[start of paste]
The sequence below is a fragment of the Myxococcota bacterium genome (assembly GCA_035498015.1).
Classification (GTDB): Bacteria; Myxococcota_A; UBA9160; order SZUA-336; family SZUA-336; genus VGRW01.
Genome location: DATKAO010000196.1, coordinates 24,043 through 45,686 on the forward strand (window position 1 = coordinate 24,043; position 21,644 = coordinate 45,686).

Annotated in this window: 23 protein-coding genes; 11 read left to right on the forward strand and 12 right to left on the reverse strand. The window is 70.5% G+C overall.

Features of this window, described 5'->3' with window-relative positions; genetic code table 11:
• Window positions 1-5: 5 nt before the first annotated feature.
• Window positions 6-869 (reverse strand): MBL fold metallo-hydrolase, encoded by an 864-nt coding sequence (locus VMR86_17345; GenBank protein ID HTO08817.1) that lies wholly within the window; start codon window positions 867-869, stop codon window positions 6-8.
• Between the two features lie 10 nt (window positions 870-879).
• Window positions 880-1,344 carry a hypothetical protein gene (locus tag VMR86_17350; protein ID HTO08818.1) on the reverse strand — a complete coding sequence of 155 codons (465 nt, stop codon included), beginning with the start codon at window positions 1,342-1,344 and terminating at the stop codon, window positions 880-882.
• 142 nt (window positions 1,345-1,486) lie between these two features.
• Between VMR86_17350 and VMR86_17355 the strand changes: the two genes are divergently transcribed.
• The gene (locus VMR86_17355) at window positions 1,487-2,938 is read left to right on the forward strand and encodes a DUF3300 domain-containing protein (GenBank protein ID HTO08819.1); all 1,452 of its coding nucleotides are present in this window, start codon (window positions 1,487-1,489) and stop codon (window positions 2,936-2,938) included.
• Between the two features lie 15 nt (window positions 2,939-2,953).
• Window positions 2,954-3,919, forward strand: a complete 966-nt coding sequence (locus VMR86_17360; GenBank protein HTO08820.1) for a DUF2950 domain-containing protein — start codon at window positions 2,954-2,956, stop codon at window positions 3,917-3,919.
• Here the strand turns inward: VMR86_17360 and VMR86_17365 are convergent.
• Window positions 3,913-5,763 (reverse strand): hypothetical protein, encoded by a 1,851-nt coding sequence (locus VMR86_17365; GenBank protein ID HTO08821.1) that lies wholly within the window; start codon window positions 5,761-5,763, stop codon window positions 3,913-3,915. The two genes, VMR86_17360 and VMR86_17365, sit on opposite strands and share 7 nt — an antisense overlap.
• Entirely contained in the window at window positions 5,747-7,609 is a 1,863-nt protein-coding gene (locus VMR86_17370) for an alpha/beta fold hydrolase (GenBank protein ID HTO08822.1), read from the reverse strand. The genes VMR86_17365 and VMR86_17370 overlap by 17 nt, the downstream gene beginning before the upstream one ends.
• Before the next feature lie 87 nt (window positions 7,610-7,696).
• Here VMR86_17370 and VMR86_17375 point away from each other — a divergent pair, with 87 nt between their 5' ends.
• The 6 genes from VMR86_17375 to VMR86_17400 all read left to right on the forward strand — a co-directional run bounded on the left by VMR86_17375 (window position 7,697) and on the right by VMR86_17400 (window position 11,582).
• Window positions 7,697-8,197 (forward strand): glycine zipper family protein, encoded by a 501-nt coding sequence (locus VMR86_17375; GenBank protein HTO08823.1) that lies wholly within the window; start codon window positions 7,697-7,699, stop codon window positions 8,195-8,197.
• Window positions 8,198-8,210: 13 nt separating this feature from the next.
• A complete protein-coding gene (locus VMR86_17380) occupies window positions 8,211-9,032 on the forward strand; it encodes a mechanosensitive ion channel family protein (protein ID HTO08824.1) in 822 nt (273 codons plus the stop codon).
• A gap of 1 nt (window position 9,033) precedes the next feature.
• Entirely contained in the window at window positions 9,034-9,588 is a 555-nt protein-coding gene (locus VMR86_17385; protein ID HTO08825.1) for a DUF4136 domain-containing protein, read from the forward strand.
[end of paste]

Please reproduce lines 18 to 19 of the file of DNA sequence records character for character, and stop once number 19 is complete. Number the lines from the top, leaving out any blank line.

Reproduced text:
• Before the next feature lie 87 nt (window positions 7,610-7,696).
• Here VMR86_17370 and VMR86_17375 point away from each other — a divergent pair, with 87 nt between their 5' ends.